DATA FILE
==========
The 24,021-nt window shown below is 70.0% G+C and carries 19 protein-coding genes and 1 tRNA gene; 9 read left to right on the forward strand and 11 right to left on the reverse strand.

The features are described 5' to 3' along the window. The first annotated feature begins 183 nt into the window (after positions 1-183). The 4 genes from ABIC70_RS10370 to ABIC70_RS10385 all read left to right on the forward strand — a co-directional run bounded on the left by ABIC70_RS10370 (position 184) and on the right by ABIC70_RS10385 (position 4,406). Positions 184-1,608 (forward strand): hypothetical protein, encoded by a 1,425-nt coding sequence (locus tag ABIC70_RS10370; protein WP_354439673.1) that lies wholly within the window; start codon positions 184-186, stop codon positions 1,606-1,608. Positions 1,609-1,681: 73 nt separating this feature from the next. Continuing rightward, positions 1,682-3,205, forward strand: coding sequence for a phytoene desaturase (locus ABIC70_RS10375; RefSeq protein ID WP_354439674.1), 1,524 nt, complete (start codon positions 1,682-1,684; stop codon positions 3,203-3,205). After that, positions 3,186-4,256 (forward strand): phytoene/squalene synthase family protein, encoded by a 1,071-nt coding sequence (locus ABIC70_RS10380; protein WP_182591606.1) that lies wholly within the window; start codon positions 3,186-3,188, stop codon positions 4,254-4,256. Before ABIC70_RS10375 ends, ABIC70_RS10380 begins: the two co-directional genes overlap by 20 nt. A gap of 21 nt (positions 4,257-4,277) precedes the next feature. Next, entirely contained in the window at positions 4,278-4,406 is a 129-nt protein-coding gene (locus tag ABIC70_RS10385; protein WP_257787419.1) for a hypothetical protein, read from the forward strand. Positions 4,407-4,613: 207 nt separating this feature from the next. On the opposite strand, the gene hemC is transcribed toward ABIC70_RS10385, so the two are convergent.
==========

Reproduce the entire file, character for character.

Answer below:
The 24,021-nt window shown below is 70.0% G+C and carries 19 protein-coding genes and 1 tRNA gene; 9 read left to right on the forward strand and 11 right to left on the reverse strand.

The features are described 5' to 3' along the window. The first annotated feature begins 183 nt into the window (after positions 1-183). The 4 genes from ABIC70_RS10370 to ABIC70_RS10385 all read left to right on the forward strand — a co-directional run bounded on the left by ABIC70_RS10370 (position 184) and on the right by ABIC70_RS10385 (position 4,406). Positions 184-1,608 (forward strand): hypothetical protein, encoded by a 1,425-nt coding sequence (locus tag ABIC70_RS10370; protein WP_354439673.1) that lies wholly within the window; start codon positions 184-186, stop codon positions 1,606-1,608. Positions 1,609-1,681: 73 nt separating this feature from the next. Continuing rightward, positions 1,682-3,205, forward strand: coding sequence for a phytoene desaturase (locus ABIC70_RS10375; RefSeq protein ID WP_354439674.1), 1,524 nt, complete (start codon positions 1,682-1,684; stop codon positions 3,203-3,205). After that, positions 3,186-4,256 (forward strand): phytoene/squalene synthase family protein, encoded by a 1,071-nt coding sequence (locus ABIC70_RS10380; protein WP_182591606.1) that lies wholly within the window; start codon positions 3,186-3,188, stop codon positions 4,254-4,256. Before ABIC70_RS10375 ends, ABIC70_RS10380 begins: the two co-directional genes overlap by 20 nt. A gap of 21 nt (positions 4,257-4,277) precedes the next feature. Next, entirely contained in the window at positions 4,278-4,406 is a 129-nt protein-coding gene (locus tag ABIC70_RS10385; protein WP_257787419.1) for a hypothetical protein, read from the forward strand. Positions 4,407-4,613: 207 nt separating this feature from the next. On the opposite strand, the gene hemC is transcribed toward ABIC70_RS10385, so the two are convergent.